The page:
Homintern: How Gay Culture Liberated the Modern World
Gregory Woods, Homintern: How Gay Culture Liberated the Modern World (London and New Haven: Yale University Press, 2016)
In a hugely ambitious study which crosses continents, languages, and almost a century, Gregory Woods identifies the ways in which homosexuality has helped shape Western culture. Extending from the trials of Oscar Wilde to the gay liberation era, this book examines a period in which increased visibility made acceptance of homosexuality one of the measures of modernity. Woods shines a revealing light on the diverse, informal networks of gay people in the arts and other creative fields. Uneasily called ‘the Homintern’ (an echo of Lenin’s ‘Comintern’) by those suspicious of an international homosexual conspiracy, such networks connected gay writers, actors, artists, musicians, dancers, film-makers, politicians, and spies. While providing some defence against dominant heterosexual exclusion, the grouping brought solidarity, celebrated talent, and, in doing so, invigorated the majority culture.
Woods introduces an enormous cast of gifted and extraordinary characters, most of them operating with surprising openness; but also explores such issues as artistic influence, the coping strategies of minorities, the hypocrisies of conservatism, and the effects of positive and negative discrimination. Travelling from Harlem in the 1910s to 1920s Paris, 1930s Berlin, 1950s New York and beyond, this sharply observed, warm-spirited book presents a surpassing portrait of twentieth-century gay culture and the men and women who both redefined themselves and changed history.
“A comprehensive anthropological survey exploring the ways in which the gay community has changed the world … Woods delivers a well-researched, compelling study of how countless gay [people] have affected, influenced, and restructured the cultural climate for more than 100 years. He also addresses diversity and remains objective, all the while slipping in some personal opinions about political climates across the generations. An information-heavy book that provides a wonderful resource for those interested in learning about the rise of gay poetics at the onset of the 20th century” — Kirkus Reviews, starred review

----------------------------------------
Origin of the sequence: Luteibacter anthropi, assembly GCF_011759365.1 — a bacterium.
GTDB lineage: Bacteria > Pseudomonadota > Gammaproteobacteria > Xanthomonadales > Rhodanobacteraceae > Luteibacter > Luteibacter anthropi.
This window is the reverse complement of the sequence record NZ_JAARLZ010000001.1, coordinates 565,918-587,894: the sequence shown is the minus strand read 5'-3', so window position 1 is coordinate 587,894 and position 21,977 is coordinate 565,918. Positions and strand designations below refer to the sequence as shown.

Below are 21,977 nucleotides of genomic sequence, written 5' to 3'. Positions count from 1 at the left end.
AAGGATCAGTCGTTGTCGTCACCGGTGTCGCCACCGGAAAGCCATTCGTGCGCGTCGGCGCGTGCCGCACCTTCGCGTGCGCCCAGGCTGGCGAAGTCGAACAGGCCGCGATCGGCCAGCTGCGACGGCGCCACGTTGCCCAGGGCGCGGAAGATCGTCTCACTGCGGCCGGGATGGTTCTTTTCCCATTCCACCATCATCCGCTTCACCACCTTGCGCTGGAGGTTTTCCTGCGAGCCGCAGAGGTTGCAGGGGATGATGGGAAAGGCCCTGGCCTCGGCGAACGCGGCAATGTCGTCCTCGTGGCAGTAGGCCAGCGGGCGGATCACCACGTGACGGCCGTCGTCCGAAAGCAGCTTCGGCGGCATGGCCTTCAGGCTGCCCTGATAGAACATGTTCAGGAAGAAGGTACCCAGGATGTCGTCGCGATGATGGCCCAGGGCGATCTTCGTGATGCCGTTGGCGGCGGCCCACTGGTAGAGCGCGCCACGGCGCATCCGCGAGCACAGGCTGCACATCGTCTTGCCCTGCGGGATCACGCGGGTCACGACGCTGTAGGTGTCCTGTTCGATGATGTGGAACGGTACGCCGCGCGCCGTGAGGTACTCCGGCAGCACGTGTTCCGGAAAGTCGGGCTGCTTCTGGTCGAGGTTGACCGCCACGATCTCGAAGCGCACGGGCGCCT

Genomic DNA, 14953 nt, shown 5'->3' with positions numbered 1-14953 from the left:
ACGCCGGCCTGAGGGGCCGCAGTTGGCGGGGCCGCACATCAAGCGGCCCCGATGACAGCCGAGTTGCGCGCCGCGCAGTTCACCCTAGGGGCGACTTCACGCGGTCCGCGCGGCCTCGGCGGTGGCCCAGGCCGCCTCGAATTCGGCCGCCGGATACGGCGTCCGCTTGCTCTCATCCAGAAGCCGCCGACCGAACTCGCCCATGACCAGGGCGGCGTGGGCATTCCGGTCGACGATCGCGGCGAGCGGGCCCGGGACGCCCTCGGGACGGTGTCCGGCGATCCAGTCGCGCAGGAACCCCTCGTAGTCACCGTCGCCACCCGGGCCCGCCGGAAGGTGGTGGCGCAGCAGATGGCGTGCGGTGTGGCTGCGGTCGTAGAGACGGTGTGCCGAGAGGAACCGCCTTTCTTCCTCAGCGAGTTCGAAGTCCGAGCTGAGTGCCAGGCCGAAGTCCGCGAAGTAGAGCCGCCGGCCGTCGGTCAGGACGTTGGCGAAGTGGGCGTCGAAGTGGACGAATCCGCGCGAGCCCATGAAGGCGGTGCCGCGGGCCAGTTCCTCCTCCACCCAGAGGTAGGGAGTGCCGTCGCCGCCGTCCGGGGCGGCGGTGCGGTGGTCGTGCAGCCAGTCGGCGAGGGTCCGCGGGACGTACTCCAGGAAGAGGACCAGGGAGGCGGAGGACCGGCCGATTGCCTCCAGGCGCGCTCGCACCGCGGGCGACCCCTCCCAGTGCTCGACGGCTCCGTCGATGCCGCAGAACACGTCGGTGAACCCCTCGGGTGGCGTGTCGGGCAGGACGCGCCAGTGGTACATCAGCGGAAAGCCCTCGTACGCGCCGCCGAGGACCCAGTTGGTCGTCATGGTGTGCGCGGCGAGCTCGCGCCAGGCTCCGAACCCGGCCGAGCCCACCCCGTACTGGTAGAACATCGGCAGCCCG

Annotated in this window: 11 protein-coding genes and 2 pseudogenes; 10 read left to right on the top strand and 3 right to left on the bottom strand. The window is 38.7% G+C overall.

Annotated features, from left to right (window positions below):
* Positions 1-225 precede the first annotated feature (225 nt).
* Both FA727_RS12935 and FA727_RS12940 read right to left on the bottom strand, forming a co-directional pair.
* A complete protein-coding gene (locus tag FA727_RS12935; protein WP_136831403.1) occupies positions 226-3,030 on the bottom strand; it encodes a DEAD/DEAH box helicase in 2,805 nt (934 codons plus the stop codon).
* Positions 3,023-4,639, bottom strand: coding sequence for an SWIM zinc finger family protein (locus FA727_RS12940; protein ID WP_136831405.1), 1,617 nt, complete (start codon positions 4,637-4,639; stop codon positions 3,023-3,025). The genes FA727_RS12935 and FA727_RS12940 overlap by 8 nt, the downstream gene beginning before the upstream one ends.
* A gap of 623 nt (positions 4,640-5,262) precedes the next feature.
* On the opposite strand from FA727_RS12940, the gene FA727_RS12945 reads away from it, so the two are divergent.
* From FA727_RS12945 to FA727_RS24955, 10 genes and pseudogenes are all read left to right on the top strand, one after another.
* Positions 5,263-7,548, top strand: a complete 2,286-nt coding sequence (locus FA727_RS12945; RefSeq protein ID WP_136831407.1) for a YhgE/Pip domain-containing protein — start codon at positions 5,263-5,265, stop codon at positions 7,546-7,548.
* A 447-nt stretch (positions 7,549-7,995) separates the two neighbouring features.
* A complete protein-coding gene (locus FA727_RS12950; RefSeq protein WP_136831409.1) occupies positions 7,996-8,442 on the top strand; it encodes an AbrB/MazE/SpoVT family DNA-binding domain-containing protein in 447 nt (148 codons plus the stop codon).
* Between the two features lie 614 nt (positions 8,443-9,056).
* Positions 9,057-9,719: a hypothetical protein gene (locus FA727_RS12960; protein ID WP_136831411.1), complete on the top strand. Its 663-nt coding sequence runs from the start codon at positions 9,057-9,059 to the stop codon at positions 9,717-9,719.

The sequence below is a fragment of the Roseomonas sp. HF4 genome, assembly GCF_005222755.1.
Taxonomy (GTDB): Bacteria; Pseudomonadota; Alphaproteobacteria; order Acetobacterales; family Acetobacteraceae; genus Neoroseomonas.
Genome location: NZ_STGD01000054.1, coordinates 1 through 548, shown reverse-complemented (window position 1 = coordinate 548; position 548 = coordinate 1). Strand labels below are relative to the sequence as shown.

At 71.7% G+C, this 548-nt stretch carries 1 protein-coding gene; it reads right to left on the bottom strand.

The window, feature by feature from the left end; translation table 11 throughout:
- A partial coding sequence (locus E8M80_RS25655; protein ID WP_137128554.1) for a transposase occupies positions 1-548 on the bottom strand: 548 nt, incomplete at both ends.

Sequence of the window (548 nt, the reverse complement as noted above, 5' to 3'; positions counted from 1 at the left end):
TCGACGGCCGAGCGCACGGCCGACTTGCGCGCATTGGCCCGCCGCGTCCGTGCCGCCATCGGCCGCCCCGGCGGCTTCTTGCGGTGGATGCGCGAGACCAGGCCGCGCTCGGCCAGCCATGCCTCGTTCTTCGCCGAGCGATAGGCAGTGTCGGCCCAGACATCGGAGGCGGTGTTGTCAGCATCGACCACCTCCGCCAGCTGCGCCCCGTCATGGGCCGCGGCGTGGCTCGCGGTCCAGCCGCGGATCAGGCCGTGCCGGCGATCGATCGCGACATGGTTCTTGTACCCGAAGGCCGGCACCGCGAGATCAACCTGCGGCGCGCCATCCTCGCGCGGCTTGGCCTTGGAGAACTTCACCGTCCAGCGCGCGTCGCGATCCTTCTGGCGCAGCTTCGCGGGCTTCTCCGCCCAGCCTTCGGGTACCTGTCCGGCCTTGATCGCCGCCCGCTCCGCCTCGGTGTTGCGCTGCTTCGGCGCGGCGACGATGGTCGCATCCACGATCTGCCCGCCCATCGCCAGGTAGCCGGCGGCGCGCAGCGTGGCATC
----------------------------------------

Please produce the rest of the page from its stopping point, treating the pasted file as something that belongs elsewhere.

“Woods’ history of the ‘homintern’ is in turn hilarious and horrifying ... Homophobia was pervasive and vicious ... But this is not a gloomy book. Woods lovingly presents a range of gloriously outrageous gay and lesbian individuals and couples” — Joanna Bourke, BBC History Magazine (1 April 2016)
"A hectic parade of major and minor figures, in what amounts to a gay gazetteer divided into geographical regions ... fascinating" --Duncan Fallowell, The Spectator (9 April 2016)
“In this marvellous mess of a book … Woods regales the reader with an avalanche of stories, ribald gossip, and lengthy asides that collectively confirm the book’s central thesis: gay culture, or at least gays and lesbians, did indeed liberate the modern world”—Brian Kenney, Booklist (15 April 2016)
“Gregory Woods’ provocative new book is subtitled ‘How Gay Culture Liberated the Modern World’. It’s a bold claim to make—and one the author backs up with deliciously gossipy prose and copious notes … There’s almost a century of gay social and cultural history packed into these 400 pages … What really brings the book alive are the characters” — Paul Burston, Boyz (26 April 2014)
“Woods is a knowledgeable and entertaining guide”—Caleb Crain, The Guardian (7 May 2016)
“Accessible, erudite and often amusing ... It is beautifully written, printed, bound and jacketed. Yale University Press are to be commended for making available this pioneering work at an affordable price”—Anthony Lane, The Spokesman 132 (May 2016)
“In this marvellous book, which once I had started [it] I found difficult to set down, politics merges continually with social anomalies … This is a book which throws unreasonable prejudice in the ash can where it belongs, clears up misleading myths about gay people and should be on the reading list of every fresher starting a university degree”—Richard Edmonds, Hiskind (31 May 2016)
“This wide-ranging history of gay culture spans the so-called “Wilde century” ... Woods shapes his book as a challenge to a defining myth of the period: the idea that homosexuals, newly emboldened, were secretly plotting a takeover of the social order. Marshalling an impressive array of conspiracy theories ... Woods allows his eclectic portraits of gay groups and individuals to provide the exculpatory evidence”—The New Yorker (11 & 18 July 2016).
“Homintern is a fascinating excursion ... written with clarity, wit and precision ... exhilarating”—Nicolas Tredell, PN Review (July-August 2016)